Wellness Wednesdays — the YCDSB’s approach to relieving stress in students

4 min readSep 21, 2020

By: Vivian Zhi

With the ever-increasing awareness and focus on mental health, schools have been trying to find new ways to support their students. In Ontario, high schools within the York Catholic District School Board (YCDSB) have introduced “Wellness Wednesdays,” — along with a few mental health conferences and talks in response to the call for more mental health supports. Every Wellness Wednesday, which falls on the second Wednesday of each month, teachers are not allowed to teach, nor assign any tests or assignments. The intent is to give students a breather and provide them with time to catch up on assignments and homework. This initiative has been in effect since December 2019, but was put temporarily on hold when schools closed down in March. Now that schools are reopening with preventative measures and alternate schedules, it’s worth examining this system for its competence in accomplishing its goals, especially during these unprecedented times.

At first glance, Wellness Wednesdays seem like a great idea. Students are often overwhelmed with work and they need to make difficult choices between sleep, exercise and time for hobbies. Giving students designated time during school may help them reduce the amount of time they spend on schoolwork at home, which frees up time for students to spend time on whatever they please. During the last couple of Wellness Wednesdays, some school administrations took the initiatives to assemble mental health resources for students, including guided meditations, TED Talks and other activities related to mental health awareness. The York Catholic School Board should be commended on their direct effort to reach out and offer assistance to high schoolers.

However, the actual effects of this initiative may not quite align with what the YCDSB had initially hoped for. When questioned on how she felt about Wellness Wednesdays, Eliza, a rising junior from St. Robert Catholic High School — stated, “They were pretty much pointless since teachers give students extra work the day prior to that day. So it was just a work period rather than a day that focuses on improving students’ mental wellness.” And who can blame the teachers? Having days taken out of already limited instructional time puts more pressure on teachers to make the most out of the little time they’re given. At best, rearranging their teaching schedules is a relatively feasible nuisance. At worst, it can be a teacher’s scheduling nightmare.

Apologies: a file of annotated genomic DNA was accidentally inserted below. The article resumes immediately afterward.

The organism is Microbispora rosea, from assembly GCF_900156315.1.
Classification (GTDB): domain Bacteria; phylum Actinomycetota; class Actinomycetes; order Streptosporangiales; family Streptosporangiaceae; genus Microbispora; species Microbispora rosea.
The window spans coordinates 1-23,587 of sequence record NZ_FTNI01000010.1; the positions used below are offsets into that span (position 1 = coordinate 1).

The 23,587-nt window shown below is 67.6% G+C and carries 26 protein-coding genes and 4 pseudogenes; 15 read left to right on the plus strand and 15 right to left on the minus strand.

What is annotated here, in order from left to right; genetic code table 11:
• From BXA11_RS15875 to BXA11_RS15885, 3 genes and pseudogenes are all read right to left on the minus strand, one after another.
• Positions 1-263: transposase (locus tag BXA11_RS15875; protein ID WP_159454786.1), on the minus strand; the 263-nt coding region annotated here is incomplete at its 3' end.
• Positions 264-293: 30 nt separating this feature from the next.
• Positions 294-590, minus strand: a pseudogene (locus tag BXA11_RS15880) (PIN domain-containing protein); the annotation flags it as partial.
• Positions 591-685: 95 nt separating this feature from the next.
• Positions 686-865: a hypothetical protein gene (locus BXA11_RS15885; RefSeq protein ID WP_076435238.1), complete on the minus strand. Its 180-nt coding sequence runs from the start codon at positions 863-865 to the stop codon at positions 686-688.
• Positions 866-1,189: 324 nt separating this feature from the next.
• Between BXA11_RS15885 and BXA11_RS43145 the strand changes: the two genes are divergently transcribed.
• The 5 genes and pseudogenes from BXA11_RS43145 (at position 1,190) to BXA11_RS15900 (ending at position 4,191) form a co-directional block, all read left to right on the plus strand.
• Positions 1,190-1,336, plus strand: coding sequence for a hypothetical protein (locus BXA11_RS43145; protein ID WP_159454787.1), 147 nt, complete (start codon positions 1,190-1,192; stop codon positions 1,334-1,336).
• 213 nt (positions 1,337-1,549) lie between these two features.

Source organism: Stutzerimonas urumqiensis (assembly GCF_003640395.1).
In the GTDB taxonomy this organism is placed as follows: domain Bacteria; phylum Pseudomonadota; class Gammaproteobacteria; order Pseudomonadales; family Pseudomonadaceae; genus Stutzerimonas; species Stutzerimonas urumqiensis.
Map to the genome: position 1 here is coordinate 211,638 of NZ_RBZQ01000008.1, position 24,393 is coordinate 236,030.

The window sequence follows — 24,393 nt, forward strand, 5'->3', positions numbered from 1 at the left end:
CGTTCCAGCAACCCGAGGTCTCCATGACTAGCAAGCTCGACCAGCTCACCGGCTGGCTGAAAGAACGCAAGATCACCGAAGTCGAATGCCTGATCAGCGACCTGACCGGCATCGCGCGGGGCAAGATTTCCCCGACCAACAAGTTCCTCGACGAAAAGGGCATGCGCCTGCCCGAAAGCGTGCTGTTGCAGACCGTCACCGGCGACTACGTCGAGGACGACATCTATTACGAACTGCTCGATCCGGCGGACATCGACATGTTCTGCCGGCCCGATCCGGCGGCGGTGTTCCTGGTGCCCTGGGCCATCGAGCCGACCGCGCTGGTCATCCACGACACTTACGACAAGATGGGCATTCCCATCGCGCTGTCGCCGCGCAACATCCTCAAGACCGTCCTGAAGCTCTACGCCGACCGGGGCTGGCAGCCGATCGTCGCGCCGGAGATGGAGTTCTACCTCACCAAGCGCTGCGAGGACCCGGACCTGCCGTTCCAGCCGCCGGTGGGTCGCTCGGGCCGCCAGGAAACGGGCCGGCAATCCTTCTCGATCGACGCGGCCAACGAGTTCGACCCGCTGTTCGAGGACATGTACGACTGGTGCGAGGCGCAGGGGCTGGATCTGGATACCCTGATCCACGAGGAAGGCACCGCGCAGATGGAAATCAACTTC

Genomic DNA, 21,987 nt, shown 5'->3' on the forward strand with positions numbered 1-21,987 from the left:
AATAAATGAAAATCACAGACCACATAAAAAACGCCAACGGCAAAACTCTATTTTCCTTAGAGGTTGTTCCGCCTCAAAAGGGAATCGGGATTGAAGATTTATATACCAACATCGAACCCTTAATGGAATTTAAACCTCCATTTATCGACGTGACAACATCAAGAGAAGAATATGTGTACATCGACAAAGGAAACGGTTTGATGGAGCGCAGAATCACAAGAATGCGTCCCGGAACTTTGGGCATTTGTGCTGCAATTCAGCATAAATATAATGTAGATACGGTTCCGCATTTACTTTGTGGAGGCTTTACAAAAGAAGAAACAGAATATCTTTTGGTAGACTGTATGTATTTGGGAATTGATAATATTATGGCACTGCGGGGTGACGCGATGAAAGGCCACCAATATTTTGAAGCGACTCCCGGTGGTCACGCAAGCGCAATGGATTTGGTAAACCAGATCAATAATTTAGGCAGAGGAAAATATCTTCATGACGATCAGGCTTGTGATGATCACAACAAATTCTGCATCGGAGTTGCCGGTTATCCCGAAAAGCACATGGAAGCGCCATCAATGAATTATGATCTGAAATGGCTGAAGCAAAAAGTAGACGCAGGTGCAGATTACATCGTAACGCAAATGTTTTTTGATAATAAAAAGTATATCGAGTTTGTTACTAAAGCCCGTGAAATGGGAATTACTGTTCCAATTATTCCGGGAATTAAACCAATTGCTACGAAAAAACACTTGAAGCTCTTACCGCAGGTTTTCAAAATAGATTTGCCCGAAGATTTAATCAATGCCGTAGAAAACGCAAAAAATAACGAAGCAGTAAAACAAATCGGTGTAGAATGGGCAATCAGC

It’s not ideal for teachers, but what impact does this have on students? Since tests and assignments can’t be due on Wellness Wednesday, teachers have to look to alternative approaches. Many assign work on Wednesday, to be handed in on Thursday or Friday. Even though Wednesday can be used as a study period, having multiple tests or assignments due in the following weekdays can be a stressful experience. Some teachers do their best and try to coordinate with other teachers to avoid putting too much pressure on the shoulders of students, but it’s not a foolproof method.

There’s also the issue of some students treating Wellness Wednesday as a free period. You might be asking — why bother showing up at all? While students are technically not allowed to skip class on Wellness Wednesday, or any day for that matter, it’s no secret that if you look into a classroom, chances are that you’ll see less students than usual.

If Wellness Wednesdays aren’t accomplishing what they were set out to do, what happens now? It seems evident that further consultation with students is needed. The fact that the average student doesn’t have much of a say in this issue is deeply problematic. Why aren’t the most important stakeholders being consulted? Some have called for therapists and trained mental health professionals to be available for students on the school grounds, with guidance counselors often being too busy handling other tasks. Others say that if a dedicated day is needed to catch up on work, the problem might be that teachers are assigning too much work. These opinions won’t get heard if the YCSDB doesn’t open up the conversation and allow everyday students to contribute in a meaningful way. While the YCDSB’s intentions are well-meaning, the school board needs to ensure that it is both easy and accessible for each student to leave their input.

It remains unclear whether Wellness Wednesdays will even be in place when students return to school in September, as teachers may want or need more time to teach. Perhaps this is a good thing, as it will give more time for the YCDSB to reflect upon the effectiveness of Wellness Wednesdays and decide whether they need to change a few aspects of the system or scrap it altogether. Whatever they choose to do, each student deserves to be treated as a stakeholder, because that’s exactly what they are.

Names were changed to protect anonymity and quotes were edited for clarification. This blog post represents the opinions of Vivian Zhi alone and is not indicative of the opinion or stance of the FCSS-FESC on this particular issue.

Mental health issues on the rise among adolescents, young adults. (n.d.). AJMC. Retrieved September 17, 2020, from https://www.ajmc.com/view/mental-health-issues-on-the-rise-among-adolescents-young-adults




Since 2012, the FCSS-FESC has strived to provide Canadian secondary school students in and CÉGEPs the tools they need to succeed in post-secondary life.